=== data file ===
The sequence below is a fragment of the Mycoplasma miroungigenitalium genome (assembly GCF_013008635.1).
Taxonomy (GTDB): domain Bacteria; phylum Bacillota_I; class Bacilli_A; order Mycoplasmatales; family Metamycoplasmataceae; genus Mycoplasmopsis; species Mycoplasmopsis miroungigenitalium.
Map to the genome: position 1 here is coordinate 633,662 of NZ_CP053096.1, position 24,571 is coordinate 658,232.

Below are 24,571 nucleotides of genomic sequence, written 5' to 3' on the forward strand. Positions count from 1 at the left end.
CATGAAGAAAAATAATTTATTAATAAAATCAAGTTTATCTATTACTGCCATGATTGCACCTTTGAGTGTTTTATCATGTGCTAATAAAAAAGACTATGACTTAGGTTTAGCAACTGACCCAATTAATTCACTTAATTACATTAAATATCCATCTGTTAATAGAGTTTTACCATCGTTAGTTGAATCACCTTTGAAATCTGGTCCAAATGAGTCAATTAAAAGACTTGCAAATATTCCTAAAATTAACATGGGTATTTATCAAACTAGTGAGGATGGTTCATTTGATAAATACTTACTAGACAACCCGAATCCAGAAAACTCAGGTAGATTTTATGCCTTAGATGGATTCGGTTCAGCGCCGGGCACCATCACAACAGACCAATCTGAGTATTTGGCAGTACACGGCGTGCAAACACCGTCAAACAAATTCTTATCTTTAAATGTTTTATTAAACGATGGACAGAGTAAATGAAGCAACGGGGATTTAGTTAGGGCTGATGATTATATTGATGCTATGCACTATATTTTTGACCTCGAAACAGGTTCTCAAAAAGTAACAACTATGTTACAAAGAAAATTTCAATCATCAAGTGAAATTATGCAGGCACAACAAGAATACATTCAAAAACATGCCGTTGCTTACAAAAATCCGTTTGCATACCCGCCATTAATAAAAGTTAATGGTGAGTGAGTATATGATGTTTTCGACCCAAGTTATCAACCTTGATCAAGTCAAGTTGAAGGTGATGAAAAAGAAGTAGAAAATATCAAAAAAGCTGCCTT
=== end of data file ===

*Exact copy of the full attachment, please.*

The sequence below is a fragment of the Mycoplasma miroungigenitalium genome (assembly GCF_013008635.1).
Taxonomy (GTDB): domain Bacteria; phylum Bacillota_I; class Bacilli_A; order Mycoplasmatales; family Metamycoplasmataceae; genus Mycoplasmopsis; species Mycoplasmopsis miroungigenitalium.
Map to the genome: position 1 here is coordinate 633,662 of NZ_CP053096.1, position 24,571 is coordinate 658,232.

Below are 24,571 nucleotides of genomic sequence, written 5' to 3' on the forward strand. Positions count from 1 at the left end.
CATGAAGAAAAATAATTTATTAATAAAATCAAGTTTATCTATTACTGCCATGATTGCACCTTTGAGTGTTTTATCATGTGCTAATAAAAAAGACTATGACTTAGGTTTAGCAACTGACCCAATTAATTCACTTAATTACATTAAATATCCATCTGTTAATAGAGTTTTACCATCGTTAGTTGAATCACCTTTGAAATCTGGTCCAAATGAGTCAATTAAAAGACTTGCAAATATTCCTAAAATTAACATGGGTATTTATCAAACTAGTGAGGATGGTTCATTTGATAAATACTTACTAGACAACCCGAATCCAGAAAACTCAGGTAGATTTTATGCCTTAGATGGATTCGGTTCAGCGCCGGGCACCATCACAACAGACCAATCTGAGTATTTGGCAGTACACGGCGTGCAAACACCGTCAAACAAATTCTTATCTTTAAATGTTTTATTAAACGATGGACAGAGTAAATGAAGCAACGGGGATTTAGTTAGGGCTGATGATTATATTGATGCTATGCACTATATTTTTGACCTCGAAACAGGTTCTCAAAAAGTAACAACTATGTTACAAAGAAAATTTCAATCATCAAGTGAAATTATGCAGGCACAACAAGAATACATTCAAAAACATGCCGTTGCTTACAAAAATCCGTTTGCATACCCGCCATTAATAAAAGTTAATGGTGAGTGAGTATATGATGTTTTCGACCCAAGTTATCAACCTTGATCAAGTCAAGTTGAAGGTGATGAAAAAGAAGTAGAAAATATCAAAAAAGCTGCCTT